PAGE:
This was drawn from a decalcified head sectioned at the level of the interdental space between the first and second lower premolars. The upper second premolar has been sectioned across the tooth. The head was taken from a mature adult wild rabbit with no evidence of dental disease. It can be seen that the jaws are isognathic; i.e., the rows of teeth in the lower jaw are closer together than those in the upper jaw. This only allows the cheek teeth on one side of the mouth to be in occlusion at any time.(B) Occlusal surfaces of the (left) maxillary cheek teeth; (C) occlusal surfaces of the (left) mandibular cheek teeth; and (D) superimposition of the outline of the maxillary cheek teeth onto the mandibular cheek teeth to show their occlusal relationship.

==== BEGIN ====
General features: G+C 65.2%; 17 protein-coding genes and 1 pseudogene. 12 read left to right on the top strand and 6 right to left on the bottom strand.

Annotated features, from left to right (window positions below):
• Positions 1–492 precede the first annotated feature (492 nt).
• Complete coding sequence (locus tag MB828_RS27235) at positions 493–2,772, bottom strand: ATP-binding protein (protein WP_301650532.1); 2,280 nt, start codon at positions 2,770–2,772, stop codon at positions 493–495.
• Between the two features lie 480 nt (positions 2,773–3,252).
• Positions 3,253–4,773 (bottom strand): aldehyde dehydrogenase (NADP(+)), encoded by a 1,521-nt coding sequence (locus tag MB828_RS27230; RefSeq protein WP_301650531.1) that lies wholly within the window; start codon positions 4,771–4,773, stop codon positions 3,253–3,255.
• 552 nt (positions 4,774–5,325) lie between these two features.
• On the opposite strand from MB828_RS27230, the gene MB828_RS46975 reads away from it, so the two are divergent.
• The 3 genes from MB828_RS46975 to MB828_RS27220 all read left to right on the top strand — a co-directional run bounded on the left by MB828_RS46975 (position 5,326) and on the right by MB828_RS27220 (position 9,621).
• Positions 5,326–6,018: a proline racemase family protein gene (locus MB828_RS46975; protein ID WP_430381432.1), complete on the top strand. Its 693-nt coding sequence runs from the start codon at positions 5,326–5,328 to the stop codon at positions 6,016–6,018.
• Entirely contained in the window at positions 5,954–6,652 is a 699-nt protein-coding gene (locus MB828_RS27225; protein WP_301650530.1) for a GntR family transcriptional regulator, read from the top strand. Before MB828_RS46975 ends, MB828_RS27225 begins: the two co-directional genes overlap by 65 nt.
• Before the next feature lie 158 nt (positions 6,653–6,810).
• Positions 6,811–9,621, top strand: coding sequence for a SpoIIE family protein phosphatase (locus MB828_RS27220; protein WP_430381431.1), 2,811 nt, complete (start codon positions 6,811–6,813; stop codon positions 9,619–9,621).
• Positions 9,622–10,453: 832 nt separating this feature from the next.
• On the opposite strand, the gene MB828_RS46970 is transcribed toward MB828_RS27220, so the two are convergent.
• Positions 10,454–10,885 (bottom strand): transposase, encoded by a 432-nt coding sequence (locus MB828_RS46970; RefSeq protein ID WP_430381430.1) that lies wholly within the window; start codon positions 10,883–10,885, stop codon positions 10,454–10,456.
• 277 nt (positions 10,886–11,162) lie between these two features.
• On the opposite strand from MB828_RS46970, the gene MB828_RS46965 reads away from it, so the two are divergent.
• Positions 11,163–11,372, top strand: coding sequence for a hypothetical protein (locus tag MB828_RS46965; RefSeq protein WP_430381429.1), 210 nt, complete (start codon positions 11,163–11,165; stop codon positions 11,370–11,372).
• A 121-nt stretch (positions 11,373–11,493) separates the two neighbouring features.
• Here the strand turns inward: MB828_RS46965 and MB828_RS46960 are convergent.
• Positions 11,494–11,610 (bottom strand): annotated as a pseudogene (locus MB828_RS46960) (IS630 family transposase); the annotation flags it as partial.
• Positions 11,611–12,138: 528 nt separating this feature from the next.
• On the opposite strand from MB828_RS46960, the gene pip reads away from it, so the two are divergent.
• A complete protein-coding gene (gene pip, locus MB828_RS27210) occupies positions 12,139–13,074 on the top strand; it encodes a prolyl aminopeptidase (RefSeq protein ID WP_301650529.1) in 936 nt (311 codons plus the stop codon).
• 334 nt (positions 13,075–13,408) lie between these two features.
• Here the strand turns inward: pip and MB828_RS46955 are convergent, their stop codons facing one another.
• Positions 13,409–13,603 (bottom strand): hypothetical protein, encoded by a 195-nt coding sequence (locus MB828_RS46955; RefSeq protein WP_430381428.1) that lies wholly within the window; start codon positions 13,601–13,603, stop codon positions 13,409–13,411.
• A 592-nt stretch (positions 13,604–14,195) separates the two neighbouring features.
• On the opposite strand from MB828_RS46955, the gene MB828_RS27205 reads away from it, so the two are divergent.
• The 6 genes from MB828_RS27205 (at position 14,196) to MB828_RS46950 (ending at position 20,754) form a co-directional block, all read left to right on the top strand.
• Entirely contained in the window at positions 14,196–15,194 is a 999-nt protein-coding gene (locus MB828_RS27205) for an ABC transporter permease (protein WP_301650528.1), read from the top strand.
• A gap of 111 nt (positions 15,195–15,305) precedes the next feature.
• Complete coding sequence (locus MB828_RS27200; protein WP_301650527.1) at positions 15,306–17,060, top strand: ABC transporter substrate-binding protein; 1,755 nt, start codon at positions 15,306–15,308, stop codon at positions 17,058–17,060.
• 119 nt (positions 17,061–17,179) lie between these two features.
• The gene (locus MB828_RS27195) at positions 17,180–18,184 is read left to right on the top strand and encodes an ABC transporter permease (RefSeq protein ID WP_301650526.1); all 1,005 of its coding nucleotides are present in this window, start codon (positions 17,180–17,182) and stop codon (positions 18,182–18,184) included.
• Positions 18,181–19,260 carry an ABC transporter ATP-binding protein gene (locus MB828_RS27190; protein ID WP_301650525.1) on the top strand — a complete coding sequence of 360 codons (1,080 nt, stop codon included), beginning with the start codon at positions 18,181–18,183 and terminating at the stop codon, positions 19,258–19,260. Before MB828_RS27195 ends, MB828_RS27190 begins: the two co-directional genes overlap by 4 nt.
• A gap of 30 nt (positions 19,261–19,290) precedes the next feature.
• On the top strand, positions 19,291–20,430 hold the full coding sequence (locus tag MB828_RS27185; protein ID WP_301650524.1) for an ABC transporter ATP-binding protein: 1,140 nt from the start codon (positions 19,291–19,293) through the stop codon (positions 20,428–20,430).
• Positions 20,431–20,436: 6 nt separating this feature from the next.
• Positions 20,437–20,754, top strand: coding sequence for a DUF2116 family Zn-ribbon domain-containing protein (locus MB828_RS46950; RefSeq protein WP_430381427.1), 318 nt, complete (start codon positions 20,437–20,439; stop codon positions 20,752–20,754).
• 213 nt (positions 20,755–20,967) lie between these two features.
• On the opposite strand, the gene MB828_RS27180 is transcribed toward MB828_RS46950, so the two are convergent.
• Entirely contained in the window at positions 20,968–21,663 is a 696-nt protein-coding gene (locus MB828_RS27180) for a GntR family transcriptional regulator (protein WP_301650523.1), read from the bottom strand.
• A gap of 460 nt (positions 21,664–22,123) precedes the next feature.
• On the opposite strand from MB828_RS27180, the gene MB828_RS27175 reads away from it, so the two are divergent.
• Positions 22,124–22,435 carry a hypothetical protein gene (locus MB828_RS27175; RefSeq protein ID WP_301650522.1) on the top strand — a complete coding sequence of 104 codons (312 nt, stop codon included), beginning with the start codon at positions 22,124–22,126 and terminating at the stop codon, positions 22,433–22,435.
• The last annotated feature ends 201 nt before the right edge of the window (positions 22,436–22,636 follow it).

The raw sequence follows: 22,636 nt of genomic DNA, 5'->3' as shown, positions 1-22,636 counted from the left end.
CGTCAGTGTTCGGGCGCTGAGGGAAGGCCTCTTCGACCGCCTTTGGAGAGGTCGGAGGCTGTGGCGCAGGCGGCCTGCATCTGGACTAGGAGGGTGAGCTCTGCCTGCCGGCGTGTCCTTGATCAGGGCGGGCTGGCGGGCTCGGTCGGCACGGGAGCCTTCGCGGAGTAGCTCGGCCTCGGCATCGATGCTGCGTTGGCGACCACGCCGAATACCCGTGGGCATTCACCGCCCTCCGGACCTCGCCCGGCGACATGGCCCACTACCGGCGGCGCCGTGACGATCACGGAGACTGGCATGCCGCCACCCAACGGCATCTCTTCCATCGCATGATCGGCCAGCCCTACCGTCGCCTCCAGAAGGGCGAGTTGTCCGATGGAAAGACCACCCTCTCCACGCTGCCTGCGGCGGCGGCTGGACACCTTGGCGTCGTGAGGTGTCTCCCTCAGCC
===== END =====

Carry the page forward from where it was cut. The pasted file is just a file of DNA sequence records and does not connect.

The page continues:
In (B) and (C) the illustrations were drawn from the teeth of a wild rabbit. In Nomina Anatomica Veterinarium, the five surfaces of the teeth are named occlusal, mesial and distal, lingual and vestibular. Vestibular replaces buccal and labial. The vestibular surface is so named because this surface faces vestibulum oris.
There are six molariform cheek teeth in the upper jaw and five in the lower jaw. The mandibular cheek teeth are arranged in a straight line. The maxillary cheek teeth are similarly arranged, except that the intermediate premolars and molars are wider than the first premolar and the last molar, giving the buccal side of the alignment a convex shape (B). The first and last teeth of the lower jaw are larger than the opposing tooth of the upper jaw. All the teeth, except the first and last of the upper jaw, possess an enamel fold which runs across the middle of the tooth from the vestibular to lingual surface. Because of the enamel fold, each tooth appears to consist of two parts. If viewed in this manner there are 10 molariform ‘tooth parts’ in each jaw, each one occluding with an opposite part. The teeth are arranged in staggered manner so that the enamel fold of one tooth corresponds to the mesial or distal surface of the opposing tooth. This relationship of the occlusal surfaces is illustrated in (D).